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Six months ago, HKU launched its first MOOC HKU01x Epidemics with over 10,000 enrolled students and 1,226 certificates of completion earned. Comparing this MOOC learner certification rate of 12% with the average of around 5% (Jordan 2014), a picture of a successful course begins to emerge. To celebrate that success, the E-Learning Pedagogical Support Unit (EPSU) led a seminar presenting varied perspectives from some of the major stakeholders in designing and running Epidemics.

DSC06946The seminar attracted a full-house and Dr. Joseph Wu, who led Epidemics, fittingly spoke first, sharing the professors’ perspective. And what a perspective it was, with 11 professors – all top-tier scientists from the field of infectious disease research – delivering lectures on the MOOC, along with invited experts such as Professor Peter Piot (from the London School of Hygiene & Tropical Medicine) who spoke in one of the course’s highly topical panel discussions. In addition to the contributions of the professoriate team, Joe highlighted two further key factors: HKU School of Public Health’s influenza research program, with its highly interdisciplinary approach; and long-standing collaboration in terms of research and teaching between the school and other world-leading institutions such as Harvard’s Center for Communicable Disease Dynamics.

DSC06963Dr. Chao Quan spoke next about his role as lead TA in Epidemics, sharing the support and coordination perspective. Chao also spoke of inter-professional collaboration between the Li Ka Shing Faculty of Medicine and EPSU colleagues and additionally highlighted how TAs can support professoriate staff during course preparation – for example in helping to prepare short lecture scripts for the MOOC instructional videos – and during the course run by being active in moderating the discussion forums.

Two instructional designers from EPSU were up next. Dr. Jingli Cheng considered the learners’ perspective, sharing some fascinating initial results gleaned from Epidemics entrance and exit surveys, with the following highlights:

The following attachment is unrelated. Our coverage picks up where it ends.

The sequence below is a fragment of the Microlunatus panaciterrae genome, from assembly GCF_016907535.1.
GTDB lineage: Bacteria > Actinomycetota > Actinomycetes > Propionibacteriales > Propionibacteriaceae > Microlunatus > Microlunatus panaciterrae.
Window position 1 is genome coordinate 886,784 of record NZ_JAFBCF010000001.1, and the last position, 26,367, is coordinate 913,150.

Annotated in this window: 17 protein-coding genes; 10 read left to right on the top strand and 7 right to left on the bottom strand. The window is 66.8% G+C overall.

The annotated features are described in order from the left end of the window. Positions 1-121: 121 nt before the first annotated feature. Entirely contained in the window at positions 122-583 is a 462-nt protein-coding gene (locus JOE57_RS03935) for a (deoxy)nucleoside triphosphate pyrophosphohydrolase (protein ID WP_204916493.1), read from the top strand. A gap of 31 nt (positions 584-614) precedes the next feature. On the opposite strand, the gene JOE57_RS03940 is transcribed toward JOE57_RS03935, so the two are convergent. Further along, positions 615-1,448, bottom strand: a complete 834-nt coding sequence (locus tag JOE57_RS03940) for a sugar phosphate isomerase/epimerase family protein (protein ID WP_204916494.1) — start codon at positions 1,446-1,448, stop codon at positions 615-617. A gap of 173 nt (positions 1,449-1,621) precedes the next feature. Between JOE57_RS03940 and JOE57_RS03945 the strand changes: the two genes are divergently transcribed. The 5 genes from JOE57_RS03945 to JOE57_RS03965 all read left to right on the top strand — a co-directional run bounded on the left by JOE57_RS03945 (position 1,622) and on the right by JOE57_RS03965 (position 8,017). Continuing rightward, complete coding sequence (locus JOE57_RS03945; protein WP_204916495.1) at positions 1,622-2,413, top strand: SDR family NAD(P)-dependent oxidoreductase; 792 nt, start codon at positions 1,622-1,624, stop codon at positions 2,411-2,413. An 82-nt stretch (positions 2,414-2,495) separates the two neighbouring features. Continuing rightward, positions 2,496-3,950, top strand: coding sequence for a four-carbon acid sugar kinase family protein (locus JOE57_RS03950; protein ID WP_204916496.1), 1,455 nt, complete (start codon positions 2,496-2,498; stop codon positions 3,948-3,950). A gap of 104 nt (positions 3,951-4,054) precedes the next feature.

• A score of 4.6/5 in terms of  overall satisfaction  with the quality of the course
  • 92% of participants would recommend the course to others
  • 53% of those earning a certificate intend to include it on their resume
  • US learners were the most represented on the course (23.2%) with Hong Kong in second place with 11.2%
  • A detailed analysis of the raw learning data revealed some interesting findings about the effectiveness of course materials

Darren Harbutt followed Jingli, presenting the instructional design (ID) perspective. Darren outlined the ID approach for Epidemics and contrasted it with the slightly different roles assumed in other upcoming HKU MOOCs. The other main takeaways from Darren’s input focused (once again) on the benefits of inter-departmental collaboration and the importance of adaptive and responsive workflows.

Professor Ricky Kwok brought the event to a close outlining how HKU is leveraging MOOCs to feed forward the insights gained into the bigger E-learning picture and highlighting once again the power of collaboration, within HKU and between institutions to help promote sustainable MOOC development and ultimately achieve the outcome of improved student learning.

Overall, a timely and well-received seminar and a moment for all those involved to reflect on the successes of the past while considering future improvements, with collaboration and teamwork emerging as key themes. Have you registered yet for the second iteration of Epidemics?

References

Jordan, K. (2014). Initial Trends in Enrolment and Completion of Massive Open Online Courses. The International Review of Research in Open and Distance Learning, 15(1), 133-160.

Resources (HKU Portal login required)

Presentations in PDF: Dr. Joseph Wu / Dr. Chao Quan / Dr. Jingli Cheng / Darren Harbutt / Professor Ricky Kwok